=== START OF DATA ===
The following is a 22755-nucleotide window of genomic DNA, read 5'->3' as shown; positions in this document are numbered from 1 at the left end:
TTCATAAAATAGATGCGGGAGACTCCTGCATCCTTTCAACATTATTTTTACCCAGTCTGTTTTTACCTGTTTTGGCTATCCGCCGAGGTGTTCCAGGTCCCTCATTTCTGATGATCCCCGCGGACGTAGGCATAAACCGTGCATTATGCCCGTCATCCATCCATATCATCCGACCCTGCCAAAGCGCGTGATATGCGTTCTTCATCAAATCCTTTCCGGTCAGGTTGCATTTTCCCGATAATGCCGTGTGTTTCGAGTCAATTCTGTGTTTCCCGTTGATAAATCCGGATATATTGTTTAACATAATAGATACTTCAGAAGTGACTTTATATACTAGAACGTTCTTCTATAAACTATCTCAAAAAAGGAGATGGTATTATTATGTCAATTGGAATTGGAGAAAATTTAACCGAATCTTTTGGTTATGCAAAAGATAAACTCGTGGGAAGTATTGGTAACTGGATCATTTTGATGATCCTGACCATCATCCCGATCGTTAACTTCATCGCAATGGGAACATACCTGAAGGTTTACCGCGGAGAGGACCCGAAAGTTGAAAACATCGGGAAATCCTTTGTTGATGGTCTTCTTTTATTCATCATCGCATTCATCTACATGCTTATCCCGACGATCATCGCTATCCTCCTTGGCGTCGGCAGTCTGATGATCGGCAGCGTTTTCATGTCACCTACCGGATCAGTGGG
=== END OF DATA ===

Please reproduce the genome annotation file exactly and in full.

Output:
The following is a 22755-nucleotide window of genomic DNA, read 5'->3' as shown; positions in this document are numbered from 1 at the left end:
TTCATAAAATAGATGCGGGAGACTCCTGCATCCTTTCAACATTATTTTTACCCAGTCTGTTTTTACCTGTTTTGGCTATCCGCCGAGGTGTTCCAGGTCCCTCATTTCTGATGATCCCCGCGGACGTAGGCATAAACCGTGCATTATGCCCGTCATCCATCCATATCATCCGACCCTGCCAAAGCGCGTGATATGCGTTCTTCATCAAATCCTTTCCGGTCAGGTTGCATTTTCCCGATAATGCCGTGTGTTTCGAGTCAATTCTGTGTTTCCCGTTGATAAATCCGGATATATTGTTTAACATAATAGATACTTCAGAAGTGACTTTATATACTAGAACGTTCTTCTATAAACTATCTCAAAAAAGGAGATGGTATTATTATGTCAATTGGAATTGGAGAAAATTTAACCGAATCTTTTGGTTATGCAAAAGATAAACTCGTGGGAAGTATTGGTAACTGGATCATTTTGATGATCCTGACCATCATCCCGATCGTTAACTTCATCGCAATGGGAACATACCTGAAGGTTTACCGCGGAGAGGACCCGAAAGTTGAAAACATCGGGAAATCCTTTGTTGATGGTCTTCTTTTATTCATCATCGCATTCATCTACATGCTTATCCCGACGATCATCGCTATCCTCCTTGGCGTCGGCAGTCTGATGATCGGCAGCGTTTTCATGTCACCTACCGGATCAGTGGG